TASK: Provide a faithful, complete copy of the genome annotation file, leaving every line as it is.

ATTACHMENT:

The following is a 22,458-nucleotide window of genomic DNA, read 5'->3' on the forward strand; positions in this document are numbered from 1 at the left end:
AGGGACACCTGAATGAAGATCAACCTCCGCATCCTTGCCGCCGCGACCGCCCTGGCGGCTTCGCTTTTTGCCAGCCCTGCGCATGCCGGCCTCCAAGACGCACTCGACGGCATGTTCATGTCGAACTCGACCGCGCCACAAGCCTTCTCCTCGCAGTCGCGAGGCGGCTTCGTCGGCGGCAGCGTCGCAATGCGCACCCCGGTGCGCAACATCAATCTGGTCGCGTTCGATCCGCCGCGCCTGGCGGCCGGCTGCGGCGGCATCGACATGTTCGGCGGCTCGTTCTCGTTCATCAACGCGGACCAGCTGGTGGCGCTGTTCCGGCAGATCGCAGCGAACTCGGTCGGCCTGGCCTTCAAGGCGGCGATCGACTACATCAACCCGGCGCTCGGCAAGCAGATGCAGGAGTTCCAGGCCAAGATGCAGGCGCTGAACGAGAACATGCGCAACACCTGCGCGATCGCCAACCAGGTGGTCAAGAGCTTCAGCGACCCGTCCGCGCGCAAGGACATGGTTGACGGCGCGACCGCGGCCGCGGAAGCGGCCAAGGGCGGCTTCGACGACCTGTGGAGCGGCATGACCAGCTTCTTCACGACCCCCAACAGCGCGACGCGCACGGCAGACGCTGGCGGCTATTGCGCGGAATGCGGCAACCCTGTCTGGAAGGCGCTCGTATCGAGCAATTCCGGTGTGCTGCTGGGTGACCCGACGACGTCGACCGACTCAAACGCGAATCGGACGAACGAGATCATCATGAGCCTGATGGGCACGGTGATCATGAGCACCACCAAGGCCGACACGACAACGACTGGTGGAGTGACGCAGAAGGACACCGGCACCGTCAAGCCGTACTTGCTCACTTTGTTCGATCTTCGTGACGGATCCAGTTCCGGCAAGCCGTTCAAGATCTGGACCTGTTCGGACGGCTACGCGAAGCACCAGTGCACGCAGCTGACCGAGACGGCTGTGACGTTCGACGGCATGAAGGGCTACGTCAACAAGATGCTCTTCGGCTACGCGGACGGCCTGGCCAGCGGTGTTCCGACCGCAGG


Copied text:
The following is a 22,458-nucleotide window of genomic DNA, read 5'->3' on the forward strand; positions in this document are numbered from 1 at the left end:
AGGGACACCTGAATGAAGATCAACCTCCGCATCCTTGCCGCCGCGACCGCCCTGGCGGCTTCGCTTTTTGCCAGCCCTGCGCATGCCGGCCTCCAAGACGCACTCGACGGCATGTTCATGTCGAACTCGACCGCGCCACAAGCCTTCTCCTCGCAGTCGCGAGGCGGCTTCGTCGGCGGCAGCGTCGCAATGCGCACCCCGGTGCGCAACATCAATCTGGTCGCGTTCGATCCGCCGCGCCTGGCGGCCGGCTGCGGCGGCATCGACATGTTCGGCGGCTCGTTCTCGTTCATCAACGCGGACCAGCTGGTGGCGCTGTTCCGGCAGATCGCAGCGAACTCGGTCGGCCTGGCCTTCAAGGCGGCGATCGACTACATCAACCCGGCGCTCGGCAAGCAGATGCAGGAGTTCCAGGCCAAGATGCAGGCGCTGAACGAGAACATGCGCAACACCTGCGCGATCGCCAACCAGGTGGTCAAGAGCTTCAGCGACCCGTCCGCGCGCAAGGACATGGTTGACGGCGCGACCGCGGCCGCGGAAGCGGCCAAGGGCGGCTTCGACGACCTGTGGAGCGGCATGACCAGCTTCTTCACGACCCCCAACAGCGCGACGCGCACGGCAGACGCTGGCGGCTATTGCGCGGAATGCGGCAACCCTGTCTGGAAGGCGCTCGTATCGAGCAATTCCGGTGTGCTGCTGGGTGACCCGACGACGTCGACCGACTCAAACGCGAATCGGACGAACGAGATCATCATGAGCCTGATGGGCACGGTGATCATGAGCACCACCAAGGCCGACACGACAACGACTGGTGGAGTGACGCAGAAGGACACCGGCACCGTCAAGCCGTACTTGCTCACTTTGTTCGATCTTCGTGACGGATCCAGTTCCGGCAAGCCGTTCAAGATCTGGACCTGTTCGGACGGCTACGCGAAGCACCAGTGCACGCAGCTGACCGAGACGGCTGTGACGTTCGACGGCATGAAGGGCTACGTCAACAAGATGCTCTTCGGCTACGCGGACGGCCTGGCCAGCGGTGTTCCGACCGCAGG